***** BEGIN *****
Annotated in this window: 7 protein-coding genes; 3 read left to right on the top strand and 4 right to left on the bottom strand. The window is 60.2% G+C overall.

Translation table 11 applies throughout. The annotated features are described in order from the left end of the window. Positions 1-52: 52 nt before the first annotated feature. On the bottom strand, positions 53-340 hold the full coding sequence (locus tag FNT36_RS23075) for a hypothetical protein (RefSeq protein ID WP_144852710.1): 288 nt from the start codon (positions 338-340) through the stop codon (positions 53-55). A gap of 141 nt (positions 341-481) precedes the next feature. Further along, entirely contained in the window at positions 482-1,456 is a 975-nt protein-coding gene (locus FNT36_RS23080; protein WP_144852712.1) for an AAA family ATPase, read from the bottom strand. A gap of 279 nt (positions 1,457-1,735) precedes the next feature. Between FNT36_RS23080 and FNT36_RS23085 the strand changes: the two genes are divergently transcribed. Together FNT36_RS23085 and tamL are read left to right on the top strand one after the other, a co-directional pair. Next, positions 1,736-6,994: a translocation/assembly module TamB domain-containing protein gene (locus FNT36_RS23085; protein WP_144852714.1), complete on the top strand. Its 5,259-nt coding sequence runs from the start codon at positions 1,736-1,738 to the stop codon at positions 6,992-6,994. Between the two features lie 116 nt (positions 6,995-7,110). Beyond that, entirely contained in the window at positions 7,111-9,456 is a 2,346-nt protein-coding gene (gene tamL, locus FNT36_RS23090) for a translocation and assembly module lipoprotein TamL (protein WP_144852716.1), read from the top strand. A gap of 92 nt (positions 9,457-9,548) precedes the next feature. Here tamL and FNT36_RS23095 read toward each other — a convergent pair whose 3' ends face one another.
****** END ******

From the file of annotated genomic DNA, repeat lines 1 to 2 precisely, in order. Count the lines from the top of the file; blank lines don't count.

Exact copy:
Annotated in this window: 7 protein-coding genes; 3 read left to right on the top strand and 4 right to left on the bottom strand. The window is 60.2% G+C overall.

Translation table 11 applies throughout. The annotated features are described in order from the left end of the window. Positions 1-52: 52 nt before the first annotated feature. On the bottom strand, positions 53-340 hold the full coding sequence (locus tag FNT36_RS23075) for a hypothetical protein (RefSeq protein ID WP_144852710.1): 288 nt from the start codon (positions 338-340) through the stop codon (positions 53-55). A gap of 141 nt (positions 341-481) precedes the next feature. Further along, entirely contained in the window at positions 482-1,456 is a 975-nt protein-coding gene (locus FNT36_RS23080; protein WP_144852712.1) for an AAA family ATPase, read from the bottom strand. A gap of 279 nt (positions 1,457-1,735) precedes the next feature. Between FNT36_RS23080 and FNT36_RS23085 the strand changes: the two genes are divergently transcribed. Together FNT36_RS23085 and tamL are read left to right on the top strand one after the other, a co-directional pair. Next, positions 1,736-6,994: a translocation/assembly module TamB domain-containing protein gene (locus FNT36_RS23085; protein WP_144852714.1), complete on the top strand. Its 5,259-nt coding sequence runs from the start codon at positions 1,736-1,738 to the stop codon at positions 6,992-6,994. Between the two features lie 116 nt (positions 6,995-7,110). Beyond that, entirely contained in the window at positions 7,111-9,456 is a 2,346-nt protein-coding gene (gene tamL, locus FNT36_RS23090) for a translocation and assembly module lipoprotein TamL (protein WP_144852716.1), read from the top strand. A gap of 92 nt (positions 9,457-9,548) precedes the next feature. Here tamL and FNT36_RS23095 read toward each other — a convergent pair whose 3' ends face one another.